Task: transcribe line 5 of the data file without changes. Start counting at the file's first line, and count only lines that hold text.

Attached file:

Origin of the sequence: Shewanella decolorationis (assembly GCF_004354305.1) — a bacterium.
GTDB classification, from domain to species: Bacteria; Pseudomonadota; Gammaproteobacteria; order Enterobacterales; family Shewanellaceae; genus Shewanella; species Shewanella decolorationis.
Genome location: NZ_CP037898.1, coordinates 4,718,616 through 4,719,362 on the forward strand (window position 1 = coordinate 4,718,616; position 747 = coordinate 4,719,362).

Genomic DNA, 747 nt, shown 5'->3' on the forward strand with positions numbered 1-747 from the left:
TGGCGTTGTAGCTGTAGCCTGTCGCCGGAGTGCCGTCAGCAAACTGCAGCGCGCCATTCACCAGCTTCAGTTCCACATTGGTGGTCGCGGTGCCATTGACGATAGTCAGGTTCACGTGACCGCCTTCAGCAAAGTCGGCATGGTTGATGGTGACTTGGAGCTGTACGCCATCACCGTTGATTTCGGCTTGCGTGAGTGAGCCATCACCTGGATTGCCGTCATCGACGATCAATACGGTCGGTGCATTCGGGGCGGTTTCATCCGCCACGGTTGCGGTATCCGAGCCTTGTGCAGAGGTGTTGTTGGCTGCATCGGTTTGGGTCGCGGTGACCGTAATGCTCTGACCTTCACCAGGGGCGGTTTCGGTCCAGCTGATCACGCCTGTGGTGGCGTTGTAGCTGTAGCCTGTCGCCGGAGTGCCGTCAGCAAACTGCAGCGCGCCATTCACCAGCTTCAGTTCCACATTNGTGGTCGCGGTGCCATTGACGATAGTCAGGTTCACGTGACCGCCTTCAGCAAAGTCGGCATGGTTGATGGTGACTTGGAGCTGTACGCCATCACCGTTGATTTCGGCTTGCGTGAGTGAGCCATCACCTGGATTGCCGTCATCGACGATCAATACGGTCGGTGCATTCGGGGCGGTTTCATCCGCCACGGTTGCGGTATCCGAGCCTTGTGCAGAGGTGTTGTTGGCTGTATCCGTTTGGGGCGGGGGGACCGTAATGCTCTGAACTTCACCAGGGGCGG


TGGCGTTGTAGCTGTAGCCTGTCGCCGGAGTGCCGTCAGCAAACTGCAGCGCGCCATTCACCAGCTTCAGTTCCACATTGGTGGTCGCGGTGCCATTGACGATAGTCAGGTTCACGTGACCGCCTTCAGCAAAGTCGGCATGGTTGATGGTGACTTGGAGCTGTACGCCATCACCGTTGATTTCGGCTTGCGTGAGTGAGCCATCACCTGGATTGCCGTCATCGACGATCAATACGGTCGGTGCATTCGGGGCGGTTTCATCCGCCACGGTTGCGGTATCCGAGCCTTGTGCAGAGGTGTTGTTGGCTGCATCGGTTTGGGTCGCGGTGACCGTAATGCTCTGACCTTCACCAGGGGCGGTTTCGGTCCAGCTGATCACGCCTGTGGTGGCGTTGTAGCTGTAGCCTGTCGCCGGAGTGCCGTCAGCAAACTGCAGCGCGCCATTCACCAGCTTCAGTTCCACATTNGTGGTCGCGGTGCCATTGACGATAGTCAGGTTCACGTGACCGCCTTCAGCAAAGTCGGCATGGTTGATGGTGACTTGGAGCTGTACGCCATCACCGTTGATTTCGGCTTGCGTGAGTGAGCCATCACCTGGATTGCCGTCATCGACGATCAATACGGTCGGTGCATTCGGGGCGGTTTCATCCGCCACGGTTGCGGTATCCGAGCCTTGTGCAGAGGTGTTGTTGGCTGTATCCGTTTGGGGCGGGGGGACCGTAATGCTCTGAACTTCACCAGGGGCGG